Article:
Saturday, July 7, 2012

A Revolutionary Remembered

From a revolutionary of the 50's to an icon today, say the name Che and almost everyone on earth will know who you are talking about.  For many living in third world countries under oppressive right wing regimes he remains a hero to the poor and forgotten and hated by others.  

The iconic image of Guevara, worn by youth worldwide, was created by Dublin artist Jim Fitzpatrick.

Born in 1928, he grew up in a middle class neighborhood in Rosario, Argentina as Ernesto Guevara Lynch De la Serna. 

Nicknamed "Fuser" he would spend many hours in his fathers library reading books that included those by Marx and Engels, and Freud. His grandmother, Ana, was the daughter of Patrick Lynch, who was born in Galway, Ireland. 

Guevara's Irish links have been traced to Galway, and one Patricio Lynch, the founder of the Argentine branch of his family, was said to have been born in Galway in 1715. From there he spent some time in Spain before eventually settling in Argentina.

Galway City Council supporters of Che have passed a motion calling for a statue to be erected in his honor which is being condemned by House Foreign Affairs Committee Congresswoman Ileana Ros-Lehtinen of Florida and those of Cuban descent. 

“The romanticized reputation of Ernesto “Che” Guevara as a liberator and freedom fighter is nothing more than a myth of the Cuban revolution. In reality, Guevara was a mass murderer and a bigot.” Ros-Lehtinen wrote.  “Che Guevara embodied hatred. Using his own words, he exulted 'hatred as an element of the struggle' to transform a person into a 'violent, selective and cold killing machine.'" Ros-Lehtinen wrote.

Che's father, Ernesto Guevara Lynch, said in a 1969 interview: "The first thing to note is that in my son's veins flowed with the blood of the Irish rebels. Che inherited some of the features of our restless ancestors. There was something in his nature which drew him to distant wandering, dangerous adventures and new ideas". 

As a young man finding his place in this world, he kept a journal of his experiences that detailed how he was shaped as a young man.  He witnessed the harshness of military despots and the poverty and misery among the people he met when traveling through the country on his bicycle with his friend Alberto Granado, which was excellently portrayed in the Motorcycle Diaries.  

In 1952, a semester before Guevara is due to complete his medical degree specializing in dermatology, he and his older friend Alberto Granado, a biochemist, leave Buenos Aries in order to travel across South America. At first they intend to work in a leper colony in Peru, but the main purpose is initially fun and adventure and to court as many woman as possible while getting to see as much of Latin America as they can.  They would eventually travel more than 5,000 miles (8,000 kilometers) in just four and a half months.  Their initial method of transport is Granado's dilapidated Norton 500 motorcycle christened La Poderosa ("The Mighty One").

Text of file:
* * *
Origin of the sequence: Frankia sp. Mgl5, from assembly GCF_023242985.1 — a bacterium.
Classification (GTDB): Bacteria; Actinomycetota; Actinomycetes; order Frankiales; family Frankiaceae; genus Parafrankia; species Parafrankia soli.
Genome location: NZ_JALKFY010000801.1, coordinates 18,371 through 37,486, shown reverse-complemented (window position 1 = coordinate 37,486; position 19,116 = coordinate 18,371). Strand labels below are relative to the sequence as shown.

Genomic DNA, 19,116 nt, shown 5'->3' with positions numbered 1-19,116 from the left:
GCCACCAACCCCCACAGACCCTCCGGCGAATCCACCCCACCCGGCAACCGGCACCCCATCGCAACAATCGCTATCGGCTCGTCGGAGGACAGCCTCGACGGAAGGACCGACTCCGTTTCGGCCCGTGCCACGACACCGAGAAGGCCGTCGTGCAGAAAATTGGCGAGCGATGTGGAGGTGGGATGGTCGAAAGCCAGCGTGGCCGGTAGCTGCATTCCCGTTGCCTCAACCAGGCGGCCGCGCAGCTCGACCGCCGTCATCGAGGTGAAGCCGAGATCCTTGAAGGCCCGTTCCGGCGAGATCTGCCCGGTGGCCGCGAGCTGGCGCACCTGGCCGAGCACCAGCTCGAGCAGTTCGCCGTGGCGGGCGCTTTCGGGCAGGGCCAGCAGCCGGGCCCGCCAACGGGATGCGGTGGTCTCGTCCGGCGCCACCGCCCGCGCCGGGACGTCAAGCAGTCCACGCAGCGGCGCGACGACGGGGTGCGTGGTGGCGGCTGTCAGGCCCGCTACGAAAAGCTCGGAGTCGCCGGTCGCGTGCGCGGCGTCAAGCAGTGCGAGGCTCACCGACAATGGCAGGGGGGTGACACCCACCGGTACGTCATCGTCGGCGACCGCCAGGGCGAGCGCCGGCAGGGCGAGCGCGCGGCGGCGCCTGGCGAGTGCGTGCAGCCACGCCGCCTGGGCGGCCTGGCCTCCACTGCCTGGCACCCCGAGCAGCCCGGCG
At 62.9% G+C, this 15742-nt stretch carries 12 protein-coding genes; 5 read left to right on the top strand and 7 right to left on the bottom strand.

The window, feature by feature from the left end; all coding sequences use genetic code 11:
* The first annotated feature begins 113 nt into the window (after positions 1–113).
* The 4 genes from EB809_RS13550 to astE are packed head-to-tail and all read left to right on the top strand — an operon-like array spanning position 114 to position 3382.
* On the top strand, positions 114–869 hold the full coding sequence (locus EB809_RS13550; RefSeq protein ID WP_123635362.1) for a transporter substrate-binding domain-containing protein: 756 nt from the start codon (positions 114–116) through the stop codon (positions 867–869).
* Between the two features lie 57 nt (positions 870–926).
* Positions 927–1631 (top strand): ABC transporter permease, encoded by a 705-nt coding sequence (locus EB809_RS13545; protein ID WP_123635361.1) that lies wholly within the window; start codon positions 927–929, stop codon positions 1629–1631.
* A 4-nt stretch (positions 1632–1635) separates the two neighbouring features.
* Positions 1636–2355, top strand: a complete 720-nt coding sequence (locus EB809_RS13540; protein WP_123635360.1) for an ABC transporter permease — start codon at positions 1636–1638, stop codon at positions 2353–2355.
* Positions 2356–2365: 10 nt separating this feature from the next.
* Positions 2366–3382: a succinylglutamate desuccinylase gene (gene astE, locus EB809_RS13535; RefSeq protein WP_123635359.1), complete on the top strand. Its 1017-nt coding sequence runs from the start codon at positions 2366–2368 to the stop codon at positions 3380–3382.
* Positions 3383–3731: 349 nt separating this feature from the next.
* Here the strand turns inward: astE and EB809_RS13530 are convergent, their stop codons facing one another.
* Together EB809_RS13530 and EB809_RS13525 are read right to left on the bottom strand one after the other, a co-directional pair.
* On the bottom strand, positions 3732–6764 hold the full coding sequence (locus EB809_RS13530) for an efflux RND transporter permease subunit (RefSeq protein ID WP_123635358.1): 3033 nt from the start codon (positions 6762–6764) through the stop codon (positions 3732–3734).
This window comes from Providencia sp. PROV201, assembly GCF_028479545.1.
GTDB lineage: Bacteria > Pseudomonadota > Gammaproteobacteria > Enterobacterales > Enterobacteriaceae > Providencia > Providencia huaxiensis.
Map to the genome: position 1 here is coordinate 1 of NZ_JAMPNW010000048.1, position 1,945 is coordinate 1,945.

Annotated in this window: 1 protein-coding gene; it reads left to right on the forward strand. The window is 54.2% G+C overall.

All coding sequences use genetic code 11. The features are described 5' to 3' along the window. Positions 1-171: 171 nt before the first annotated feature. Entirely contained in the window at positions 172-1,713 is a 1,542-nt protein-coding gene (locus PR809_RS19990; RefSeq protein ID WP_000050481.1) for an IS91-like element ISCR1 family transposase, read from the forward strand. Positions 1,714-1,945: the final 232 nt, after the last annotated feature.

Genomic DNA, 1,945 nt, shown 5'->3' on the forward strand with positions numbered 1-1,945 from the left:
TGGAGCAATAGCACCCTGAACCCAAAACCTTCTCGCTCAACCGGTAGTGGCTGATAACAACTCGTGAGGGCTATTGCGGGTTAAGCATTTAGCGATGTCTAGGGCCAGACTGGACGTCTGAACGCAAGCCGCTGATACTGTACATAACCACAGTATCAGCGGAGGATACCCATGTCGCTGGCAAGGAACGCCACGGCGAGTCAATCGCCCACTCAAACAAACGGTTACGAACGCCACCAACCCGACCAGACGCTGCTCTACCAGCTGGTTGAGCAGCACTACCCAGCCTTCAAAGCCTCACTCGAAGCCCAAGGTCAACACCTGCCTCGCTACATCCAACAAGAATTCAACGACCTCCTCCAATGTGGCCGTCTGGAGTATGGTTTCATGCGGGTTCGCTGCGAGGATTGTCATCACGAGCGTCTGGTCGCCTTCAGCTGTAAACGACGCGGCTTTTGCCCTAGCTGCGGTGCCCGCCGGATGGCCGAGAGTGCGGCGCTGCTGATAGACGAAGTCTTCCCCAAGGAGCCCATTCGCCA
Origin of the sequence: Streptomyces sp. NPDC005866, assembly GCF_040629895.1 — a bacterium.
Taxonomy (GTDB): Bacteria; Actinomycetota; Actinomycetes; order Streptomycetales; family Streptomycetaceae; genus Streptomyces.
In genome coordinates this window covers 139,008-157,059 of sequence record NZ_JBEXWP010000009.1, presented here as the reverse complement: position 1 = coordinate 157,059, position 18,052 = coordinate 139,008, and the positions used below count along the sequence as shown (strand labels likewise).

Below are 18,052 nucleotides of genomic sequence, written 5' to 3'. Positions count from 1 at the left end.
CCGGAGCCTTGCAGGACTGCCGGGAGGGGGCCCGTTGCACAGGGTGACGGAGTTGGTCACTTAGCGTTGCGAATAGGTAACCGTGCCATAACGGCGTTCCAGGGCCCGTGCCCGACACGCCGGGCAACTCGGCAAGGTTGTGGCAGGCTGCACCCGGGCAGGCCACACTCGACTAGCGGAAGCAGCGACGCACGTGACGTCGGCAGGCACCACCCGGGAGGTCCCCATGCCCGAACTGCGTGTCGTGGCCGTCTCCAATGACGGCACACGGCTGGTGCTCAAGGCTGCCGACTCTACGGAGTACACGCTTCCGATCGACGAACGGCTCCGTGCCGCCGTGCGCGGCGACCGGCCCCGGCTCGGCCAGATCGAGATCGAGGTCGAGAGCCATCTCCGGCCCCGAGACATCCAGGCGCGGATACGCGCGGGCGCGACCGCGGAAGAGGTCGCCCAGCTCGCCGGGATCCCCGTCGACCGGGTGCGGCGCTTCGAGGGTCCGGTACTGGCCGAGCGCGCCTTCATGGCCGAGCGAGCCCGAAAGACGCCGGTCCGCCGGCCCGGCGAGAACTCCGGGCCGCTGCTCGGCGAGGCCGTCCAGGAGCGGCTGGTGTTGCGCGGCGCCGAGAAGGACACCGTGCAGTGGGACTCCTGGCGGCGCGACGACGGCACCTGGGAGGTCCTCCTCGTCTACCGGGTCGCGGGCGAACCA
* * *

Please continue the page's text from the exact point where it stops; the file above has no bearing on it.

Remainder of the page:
Through the people they encounter on their Latin American continental trek, Guevara and Granado witness firsthand the injustices that the destitute face and are exposed to people and social classes they would have never encountered otherwise. As a result, the trip also plants the initial seed of  radicalization within Guevara, who would later view armed revolution as a way to challenge the continent's economic and social inequalities.

He was a handsome, well educated, a man who could have had a comfortable life as a doctor; yet he gave up all this, putting his life on the line for the things he believed.  After he had finished his academic career, qualifying as a doctor and specializing in dermatology, his experiences in Guatemala, where the CIA was instrumental in overthrowing the government and installing a military dictatorship, were the final steps in his radicalization.

Che met Fidel Castro in Mexico City in September of 1954 and soon joined Castro's group, training as a revolutionary on a Mexican farm. He had found his calling. Che was in the group of revolutionaries that sailed for Cuba in November of 1956. A group of about 80 left from Mexico, but only 12 made it safely to Cuba. Just 12 men, and yet in less than three years these 12 would conquer the country; of such stuff are legends made. Though Che started out as the doctor for the group, he was soon a Commandant, leading men in battle.

Che was involved with the Cuban government for some years after the revolution, but he had the heart of a revolutionary, not a politician and was soon out of the government and in Africa. His attempt at exporting revolution to the Belgian Congo was a failure but through the attempt his legend grew. He soon moved on to Bolivia, a country he thought was ripe for an uprising.

In the anti-Vietnam, anti-American era of the '60s, Che became the poster boy for revolution. But his life would come to a violent end on October 8th, 1967, when he was captured and executed by Bolivian soldiers with the help of the American CIA. His body was put on display by the Bolivians and then put into a secret, unmarked grave along with some other revolutionaries.

In 1997 Che's body was found, dug up, and returned to Cuba. His remains were met by Castro and members of Che's family. 

For me, he was a hero who became misguided either by the rush of power or the need for revenge.  But there is no question his is a life that will always be debated and never forgotten.  

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